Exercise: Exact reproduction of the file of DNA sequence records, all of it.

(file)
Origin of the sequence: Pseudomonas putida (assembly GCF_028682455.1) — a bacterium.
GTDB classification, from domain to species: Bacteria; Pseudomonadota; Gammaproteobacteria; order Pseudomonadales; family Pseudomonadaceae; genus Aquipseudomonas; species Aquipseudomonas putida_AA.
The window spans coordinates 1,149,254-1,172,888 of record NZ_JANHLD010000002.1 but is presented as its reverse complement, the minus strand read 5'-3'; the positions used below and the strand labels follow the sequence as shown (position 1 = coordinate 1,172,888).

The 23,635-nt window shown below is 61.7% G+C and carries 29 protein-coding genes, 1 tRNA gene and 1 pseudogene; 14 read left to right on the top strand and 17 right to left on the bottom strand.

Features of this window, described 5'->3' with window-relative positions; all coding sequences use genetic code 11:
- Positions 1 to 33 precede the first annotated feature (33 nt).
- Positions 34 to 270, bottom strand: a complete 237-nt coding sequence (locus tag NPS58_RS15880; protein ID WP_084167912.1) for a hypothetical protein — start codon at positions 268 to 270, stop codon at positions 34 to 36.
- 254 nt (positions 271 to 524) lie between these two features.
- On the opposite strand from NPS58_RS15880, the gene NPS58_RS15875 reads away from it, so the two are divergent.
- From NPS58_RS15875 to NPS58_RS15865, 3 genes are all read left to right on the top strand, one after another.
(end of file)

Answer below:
Origin of the sequence: Pseudomonas putida (assembly GCF_028682455.1) — a bacterium.
GTDB classification, from domain to species: Bacteria; Pseudomonadota; Gammaproteobacteria; order Pseudomonadales; family Pseudomonadaceae; genus Aquipseudomonas; species Aquipseudomonas putida_AA.
The window spans coordinates 1,149,254-1,172,888 of record NZ_JANHLD010000002.1 but is presented as its reverse complement, the minus strand read 5'-3'; the positions used below and the strand labels follow the sequence as shown (position 1 = coordinate 1,172,888).

The 23,635-nt window shown below is 61.7% G+C and carries 29 protein-coding genes, 1 tRNA gene and 1 pseudogene; 14 read left to right on the top strand and 17 right to left on the bottom strand.

Features of this window, described 5'->3' with window-relative positions; all coding sequences use genetic code 11:
- Positions 1 to 33 precede the first annotated feature (33 nt).
- Positions 34 to 270, bottom strand: a complete 237-nt coding sequence (locus tag NPS58_RS15880; protein ID WP_084167912.1) for a hypothetical protein — start codon at positions 268 to 270, stop codon at positions 34 to 36.
- 254 nt (positions 271 to 524) lie between these two features.
- On the opposite strand from NPS58_RS15880, the gene NPS58_RS15875 reads away from it, so the two are divergent.
- From NPS58_RS15875 to NPS58_RS15865, 3 genes are all read left to right on the top strand, one after another.